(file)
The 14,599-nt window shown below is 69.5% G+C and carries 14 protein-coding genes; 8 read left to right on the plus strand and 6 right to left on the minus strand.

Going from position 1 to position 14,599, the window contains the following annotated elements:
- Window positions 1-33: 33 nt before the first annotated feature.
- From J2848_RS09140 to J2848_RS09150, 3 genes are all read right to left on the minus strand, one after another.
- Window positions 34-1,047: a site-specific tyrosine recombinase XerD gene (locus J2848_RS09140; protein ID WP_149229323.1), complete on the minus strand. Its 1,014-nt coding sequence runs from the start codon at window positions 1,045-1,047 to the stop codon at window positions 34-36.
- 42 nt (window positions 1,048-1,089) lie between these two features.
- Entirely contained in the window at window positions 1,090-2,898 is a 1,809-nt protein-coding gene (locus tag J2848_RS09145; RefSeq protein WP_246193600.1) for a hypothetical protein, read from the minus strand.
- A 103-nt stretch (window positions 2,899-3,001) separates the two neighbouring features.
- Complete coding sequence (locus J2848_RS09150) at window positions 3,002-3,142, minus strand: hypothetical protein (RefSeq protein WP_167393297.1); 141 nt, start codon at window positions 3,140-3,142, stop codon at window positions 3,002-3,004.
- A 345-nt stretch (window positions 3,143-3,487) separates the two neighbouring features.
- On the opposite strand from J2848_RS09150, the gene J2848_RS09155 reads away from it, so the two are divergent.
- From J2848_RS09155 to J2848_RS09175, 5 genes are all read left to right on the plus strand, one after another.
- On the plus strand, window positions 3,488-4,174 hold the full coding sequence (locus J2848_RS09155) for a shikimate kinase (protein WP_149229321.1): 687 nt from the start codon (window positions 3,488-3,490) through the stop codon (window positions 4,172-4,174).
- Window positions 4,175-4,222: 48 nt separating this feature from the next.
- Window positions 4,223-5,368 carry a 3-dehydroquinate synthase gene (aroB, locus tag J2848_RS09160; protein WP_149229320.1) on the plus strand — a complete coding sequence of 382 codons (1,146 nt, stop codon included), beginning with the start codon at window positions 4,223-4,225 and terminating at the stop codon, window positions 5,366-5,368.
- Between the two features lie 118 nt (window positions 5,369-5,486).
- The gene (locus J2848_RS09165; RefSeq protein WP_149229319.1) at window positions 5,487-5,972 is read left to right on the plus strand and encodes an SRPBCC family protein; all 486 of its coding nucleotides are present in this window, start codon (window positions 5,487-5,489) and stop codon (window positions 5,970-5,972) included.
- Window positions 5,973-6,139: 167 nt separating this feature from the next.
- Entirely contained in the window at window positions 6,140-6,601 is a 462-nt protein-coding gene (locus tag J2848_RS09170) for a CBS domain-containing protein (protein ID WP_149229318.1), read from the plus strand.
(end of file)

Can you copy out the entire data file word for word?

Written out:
The 14,599-nt window shown below is 69.5% G+C and carries 14 protein-coding genes; 8 read left to right on the plus strand and 6 right to left on the minus strand.

Going from position 1 to position 14,599, the window contains the following annotated elements:
- Window positions 1-33: 33 nt before the first annotated feature.
- From J2848_RS09140 to J2848_RS09150, 3 genes are all read right to left on the minus strand, one after another.
- Window positions 34-1,047: a site-specific tyrosine recombinase XerD gene (locus J2848_RS09140; protein ID WP_149229323.1), complete on the minus strand. Its 1,014-nt coding sequence runs from the start codon at window positions 1,045-1,047 to the stop codon at window positions 34-36.
- 42 nt (window positions 1,048-1,089) lie between these two features.
- Entirely contained in the window at window positions 1,090-2,898 is a 1,809-nt protein-coding gene (locus tag J2848_RS09145; RefSeq protein WP_246193600.1) for a hypothetical protein, read from the minus strand.
- A 103-nt stretch (window positions 2,899-3,001) separates the two neighbouring features.
- Complete coding sequence (locus J2848_RS09150) at window positions 3,002-3,142, minus strand: hypothetical protein (RefSeq protein WP_167393297.1); 141 nt, start codon at window positions 3,140-3,142, stop codon at window positions 3,002-3,004.
- A 345-nt stretch (window positions 3,143-3,487) separates the two neighbouring features.
- On the opposite strand from J2848_RS09150, the gene J2848_RS09155 reads away from it, so the two are divergent.
- From J2848_RS09155 to J2848_RS09175, 5 genes are all read left to right on the plus strand, one after another.
- On the plus strand, window positions 3,488-4,174 hold the full coding sequence (locus J2848_RS09155) for a shikimate kinase (protein WP_149229321.1): 687 nt from the start codon (window positions 3,488-3,490) through the stop codon (window positions 4,172-4,174).
- Window positions 4,175-4,222: 48 nt separating this feature from the next.
- Window positions 4,223-5,368 carry a 3-dehydroquinate synthase gene (aroB, locus tag J2848_RS09160; protein WP_149229320.1) on the plus strand — a complete coding sequence of 382 codons (1,146 nt, stop codon included), beginning with the start codon at window positions 4,223-4,225 and terminating at the stop codon, window positions 5,366-5,368.
- Between the two features lie 118 nt (window positions 5,369-5,486).
- The gene (locus J2848_RS09165; RefSeq protein WP_149229319.1) at window positions 5,487-5,972 is read left to right on the plus strand and encodes an SRPBCC family protein; all 486 of its coding nucleotides are present in this window, start codon (window positions 5,487-5,489) and stop codon (window positions 5,970-5,972) included.
- Window positions 5,973-6,139: 167 nt separating this feature from the next.
- Entirely contained in the window at window positions 6,140-6,601 is a 462-nt protein-coding gene (locus tag J2848_RS09170) for a CBS domain-containing protein (protein ID WP_149229318.1), read from the plus strand.